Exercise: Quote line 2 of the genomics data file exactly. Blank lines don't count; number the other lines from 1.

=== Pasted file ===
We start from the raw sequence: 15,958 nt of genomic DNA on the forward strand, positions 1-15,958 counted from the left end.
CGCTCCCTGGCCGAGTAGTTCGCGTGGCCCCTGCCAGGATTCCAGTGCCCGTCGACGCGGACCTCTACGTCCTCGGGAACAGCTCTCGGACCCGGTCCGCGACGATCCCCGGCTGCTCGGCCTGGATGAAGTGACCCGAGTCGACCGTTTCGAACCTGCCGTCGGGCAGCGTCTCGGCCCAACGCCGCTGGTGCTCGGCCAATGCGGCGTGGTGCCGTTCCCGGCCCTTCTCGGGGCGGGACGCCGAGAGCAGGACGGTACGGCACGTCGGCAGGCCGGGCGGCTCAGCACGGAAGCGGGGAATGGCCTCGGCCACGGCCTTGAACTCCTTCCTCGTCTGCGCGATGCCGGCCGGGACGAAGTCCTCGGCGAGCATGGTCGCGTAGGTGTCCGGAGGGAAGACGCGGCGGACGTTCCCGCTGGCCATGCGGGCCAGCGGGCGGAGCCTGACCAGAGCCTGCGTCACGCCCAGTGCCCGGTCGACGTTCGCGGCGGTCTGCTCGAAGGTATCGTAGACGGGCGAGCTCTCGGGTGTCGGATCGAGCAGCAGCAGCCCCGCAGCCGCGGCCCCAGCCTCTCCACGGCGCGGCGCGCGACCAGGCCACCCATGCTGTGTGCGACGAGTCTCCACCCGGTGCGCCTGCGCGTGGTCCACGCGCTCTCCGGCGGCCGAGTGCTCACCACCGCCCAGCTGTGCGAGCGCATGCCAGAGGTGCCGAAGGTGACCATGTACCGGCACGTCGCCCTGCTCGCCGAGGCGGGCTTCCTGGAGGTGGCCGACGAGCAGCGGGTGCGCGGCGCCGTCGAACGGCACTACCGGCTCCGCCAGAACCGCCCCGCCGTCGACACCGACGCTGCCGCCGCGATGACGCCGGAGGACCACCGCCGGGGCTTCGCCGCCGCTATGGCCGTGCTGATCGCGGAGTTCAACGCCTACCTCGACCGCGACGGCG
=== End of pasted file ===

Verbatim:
CGCTCCCTGGCCGAGTAGTTCGCGTGGCCCCTGCCAGGATTCCAGTGCCCGTCGACGCGGACCTCTACGTCCTCGGGAACAGCTCTCGGACCCGGTCCGCGACGATCCCCGGCTGCTCGGCCTGGATGAAGTGACCCGAGTCGACCGTTTCGAACCTGCCGTCGGGCAGCGTCTCGGCCCAACGCCGCTGGTGCTCGGCCAATGCGGCGTGGTGCCGTTCCCGGCCCTTCTCGGGGCGGGACGCCGAGAGCAGGACGGTACGGCACGTCGGCAGGCCGGGCGGCTCAGCACGGAAGCGGGGAATGGCCTCGGCCACGGCCTTGAACTCCTTCCTCGTCTGCGCGATGCCGGCCGGGACGAAGTCCTCGGCGAGCATGGTCGCGTAGGTGTCCGGAGGGAAGACGCGGCGGACGTTCCCGCTGGCCATGCGGGCCAGCGGGCGGAGCCTGACCAGAGCCTGCGTCACGCCCAGTGCCCGGTCGACGTTCGCGGCGGTCTGCTCGAAGGTATCGTAGACGGGCGAGCTCTCGGGTGTCGGATCGAGCAGCAGCAGCCCCGCAGCCGCGGCCCCAGCCTCTCCACGGCGCGGCGCGCGACCAGGCCACCCATGCTGTGTGCGACGAGTCTCCACCCGGTGCGCCTGCGCGTGGTCCACGCGCTCTCCGGCGGCCGAGTGCTCACCACCGCCCAGCTGTGCGAGCGCATGCCAGAGGTGCCGAAGGTGACCATGTACCGGCACGTCGCCCTGCTCGCCGAGGCGGGCTTCCTGGAGGTGGCCGACGAGCAGCGGGTGCGCGGCGCCGTCGAACGGCACTACCGGCTCCGCCAGAACCGCCCCGCCGTCGACACCGACGCTGCCGCCGCGATGACGCCGGAGGACCACCGCCGGGGCTTCGCCGCCGCTATGGCCGTGCTGATCGCGGAGTTCAACGCCTACCTCGACCGCGACGGCG